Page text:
As the music industry focuses on the streaming revolution and all the new avenues fans can consume their music, an older audio format has been on the rise: vinyl. For the first time in 25 years more than 3 million LPs were sold in 2016, according to the British Phonographic Industry.
This is the ninth consecutive year that vinyl sales have grown, including a 44% increase from 2015 to 2016. There was even one week in December where more money was spent on vinyl records in the UK than in digital sales, though some of that was possibly attributed to extra Christmas spending.
According to UK accounting firm Deloitte, vinyl could soon become a $1 billion industry. The firm predicts that vinyl sales could produce $800M to $900M in 2016 alone.
“Vinyl should account for almost a fifth of the sales of physical music products in 2017 and around 7 per cent of the $15bn that the global music industry is expected to take,” [Deloitte] claims.
However, there are some important caveats to note. As many have noted, we witnessed an unfortunate amount of major celebrity deaths in 2016, including musical icons like David Bowie, Prince, Leonard Cohen, Phife Dawg, and Glenn Frey. Prince was famously cantankerous when it came to the rights of his catalogue—the only major streaming service where you can access his records is Tidal.
A major catalyst in vinyl’s revival last year was Bowie, whose 2016 record Blackstar was the highest-selling LP for the year, moving 54,000 units since January. Bowie appears a total of five times in the top 40 for 2016 vinyl sales, for his records The Rise and Fall of Ziggy Stardust (No. 12), Hunky Dory (No. 17), Nothing Has Changed—The Very Best of (No. 25), and Changesonebowie (No. 28). Prince also made an appearance in the top 10 for Purple Rain (No. 9).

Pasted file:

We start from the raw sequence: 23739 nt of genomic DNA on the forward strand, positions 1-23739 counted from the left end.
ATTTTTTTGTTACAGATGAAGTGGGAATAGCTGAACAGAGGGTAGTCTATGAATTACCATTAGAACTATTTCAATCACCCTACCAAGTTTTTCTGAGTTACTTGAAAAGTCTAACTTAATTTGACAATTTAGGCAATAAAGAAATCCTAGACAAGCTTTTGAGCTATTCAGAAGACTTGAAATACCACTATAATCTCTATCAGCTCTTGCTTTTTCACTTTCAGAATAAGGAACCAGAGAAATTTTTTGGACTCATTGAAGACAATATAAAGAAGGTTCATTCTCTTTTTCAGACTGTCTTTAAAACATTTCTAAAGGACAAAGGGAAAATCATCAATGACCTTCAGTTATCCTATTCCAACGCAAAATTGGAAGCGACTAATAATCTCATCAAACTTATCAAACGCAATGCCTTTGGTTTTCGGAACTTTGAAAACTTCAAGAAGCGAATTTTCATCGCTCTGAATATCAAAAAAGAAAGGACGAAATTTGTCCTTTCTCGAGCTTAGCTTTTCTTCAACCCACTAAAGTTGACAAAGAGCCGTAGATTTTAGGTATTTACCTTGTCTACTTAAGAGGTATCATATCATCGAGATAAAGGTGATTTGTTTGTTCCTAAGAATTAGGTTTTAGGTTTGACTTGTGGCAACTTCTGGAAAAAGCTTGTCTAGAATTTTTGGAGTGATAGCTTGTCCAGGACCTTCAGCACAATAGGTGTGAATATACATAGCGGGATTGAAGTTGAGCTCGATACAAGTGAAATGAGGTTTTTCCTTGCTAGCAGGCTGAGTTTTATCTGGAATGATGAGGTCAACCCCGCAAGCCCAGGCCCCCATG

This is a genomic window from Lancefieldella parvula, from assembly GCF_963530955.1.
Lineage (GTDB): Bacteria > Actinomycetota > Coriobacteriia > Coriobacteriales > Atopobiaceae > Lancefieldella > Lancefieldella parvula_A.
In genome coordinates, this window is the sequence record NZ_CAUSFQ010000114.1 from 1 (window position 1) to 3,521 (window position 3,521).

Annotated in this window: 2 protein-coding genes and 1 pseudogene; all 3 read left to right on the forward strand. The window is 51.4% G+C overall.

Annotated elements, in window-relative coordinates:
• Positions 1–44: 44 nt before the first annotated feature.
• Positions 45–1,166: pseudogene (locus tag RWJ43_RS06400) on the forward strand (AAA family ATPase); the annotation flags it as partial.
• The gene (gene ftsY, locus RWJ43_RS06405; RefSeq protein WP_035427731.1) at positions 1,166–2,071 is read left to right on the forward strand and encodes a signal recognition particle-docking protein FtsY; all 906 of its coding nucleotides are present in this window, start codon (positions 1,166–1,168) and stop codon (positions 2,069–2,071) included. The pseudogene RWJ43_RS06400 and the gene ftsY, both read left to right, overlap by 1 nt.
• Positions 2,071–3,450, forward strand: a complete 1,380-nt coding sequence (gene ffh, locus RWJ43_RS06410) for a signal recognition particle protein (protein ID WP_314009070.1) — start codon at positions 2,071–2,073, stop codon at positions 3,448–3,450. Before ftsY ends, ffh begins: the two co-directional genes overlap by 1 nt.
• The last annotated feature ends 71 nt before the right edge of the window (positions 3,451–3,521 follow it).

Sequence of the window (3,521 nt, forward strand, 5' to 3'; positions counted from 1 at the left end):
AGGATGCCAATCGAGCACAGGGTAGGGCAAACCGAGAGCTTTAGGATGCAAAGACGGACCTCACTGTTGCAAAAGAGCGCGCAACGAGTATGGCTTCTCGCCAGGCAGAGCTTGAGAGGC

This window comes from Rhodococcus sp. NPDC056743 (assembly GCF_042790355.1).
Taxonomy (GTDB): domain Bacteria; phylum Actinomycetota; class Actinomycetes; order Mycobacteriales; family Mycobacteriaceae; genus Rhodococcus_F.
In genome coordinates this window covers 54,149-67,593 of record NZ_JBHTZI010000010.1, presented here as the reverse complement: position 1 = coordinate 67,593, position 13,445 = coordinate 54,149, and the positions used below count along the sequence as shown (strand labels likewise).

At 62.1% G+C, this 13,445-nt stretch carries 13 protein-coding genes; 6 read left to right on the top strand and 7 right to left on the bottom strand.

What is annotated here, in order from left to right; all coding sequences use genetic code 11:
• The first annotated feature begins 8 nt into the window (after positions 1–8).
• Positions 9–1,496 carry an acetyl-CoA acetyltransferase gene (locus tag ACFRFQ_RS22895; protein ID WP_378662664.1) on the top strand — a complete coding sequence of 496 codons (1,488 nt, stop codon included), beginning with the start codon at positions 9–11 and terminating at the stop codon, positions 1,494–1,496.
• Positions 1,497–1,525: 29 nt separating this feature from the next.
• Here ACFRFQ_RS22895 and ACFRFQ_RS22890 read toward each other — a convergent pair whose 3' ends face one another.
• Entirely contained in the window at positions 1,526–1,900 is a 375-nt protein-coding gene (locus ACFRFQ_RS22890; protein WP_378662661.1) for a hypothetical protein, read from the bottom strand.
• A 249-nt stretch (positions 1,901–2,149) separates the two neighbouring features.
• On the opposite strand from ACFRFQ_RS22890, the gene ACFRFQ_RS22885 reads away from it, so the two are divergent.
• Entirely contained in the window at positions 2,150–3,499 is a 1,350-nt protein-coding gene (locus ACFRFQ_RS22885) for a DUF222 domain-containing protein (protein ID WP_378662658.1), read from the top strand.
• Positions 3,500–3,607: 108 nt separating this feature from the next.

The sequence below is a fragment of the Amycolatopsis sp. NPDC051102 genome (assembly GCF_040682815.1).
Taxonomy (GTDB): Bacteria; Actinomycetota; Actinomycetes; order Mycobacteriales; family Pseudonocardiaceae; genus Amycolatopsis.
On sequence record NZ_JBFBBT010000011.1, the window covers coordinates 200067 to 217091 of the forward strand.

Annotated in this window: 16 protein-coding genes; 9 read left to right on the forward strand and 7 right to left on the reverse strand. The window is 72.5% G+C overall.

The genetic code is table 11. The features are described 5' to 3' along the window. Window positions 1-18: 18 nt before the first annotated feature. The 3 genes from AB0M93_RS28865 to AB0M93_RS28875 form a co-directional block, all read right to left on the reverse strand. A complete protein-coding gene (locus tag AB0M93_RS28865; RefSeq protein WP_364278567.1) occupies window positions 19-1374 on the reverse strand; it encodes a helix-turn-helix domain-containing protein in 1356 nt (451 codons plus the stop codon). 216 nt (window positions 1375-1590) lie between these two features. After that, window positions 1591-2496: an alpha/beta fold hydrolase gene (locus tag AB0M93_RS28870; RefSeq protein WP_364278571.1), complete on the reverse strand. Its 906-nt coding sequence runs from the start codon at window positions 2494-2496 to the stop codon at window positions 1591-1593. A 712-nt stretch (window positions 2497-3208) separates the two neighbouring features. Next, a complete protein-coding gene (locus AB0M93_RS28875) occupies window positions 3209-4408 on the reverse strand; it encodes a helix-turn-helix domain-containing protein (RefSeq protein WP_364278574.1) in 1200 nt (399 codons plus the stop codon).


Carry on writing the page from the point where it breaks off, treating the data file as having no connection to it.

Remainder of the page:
Though some recent releases like Radiohead’s A Moon Shaped Pool, Adele’s 25, The Arctic Monkeys’ AM, and The 1975’s I Like It When You Sleep, for You Are So Beautiful Yet So Unaware of It appear in the Top 40, the bulk of vinyl sales were of re-releases or classic records from well-known artists, like Fleetwood Mac’s Rumors.
“In 1981, over 1 billion albums were sold. In 2017 it will be around 40 million,” Paul Lee, head of technology, media and telecoms research at Deloitte told The Financial Times. “This is not the resurgence that is portrayed. It is a blip.”
But could vinyl become music’s future for those seeking physical copies of their favorite artists? Also important to note: Is there a lack of available product for fans who would’ve purchased LP copies of their favorite 2016 records? Frank Ocean only sold the Blonde LP for 24 hours on Black Friday, while Kanye West never officially released any physical version of The Life of Pablo, leading to bootleggers producing their own copies, to cite two examples.
One thing is certain for now: Vinyl is very much alive in 2017.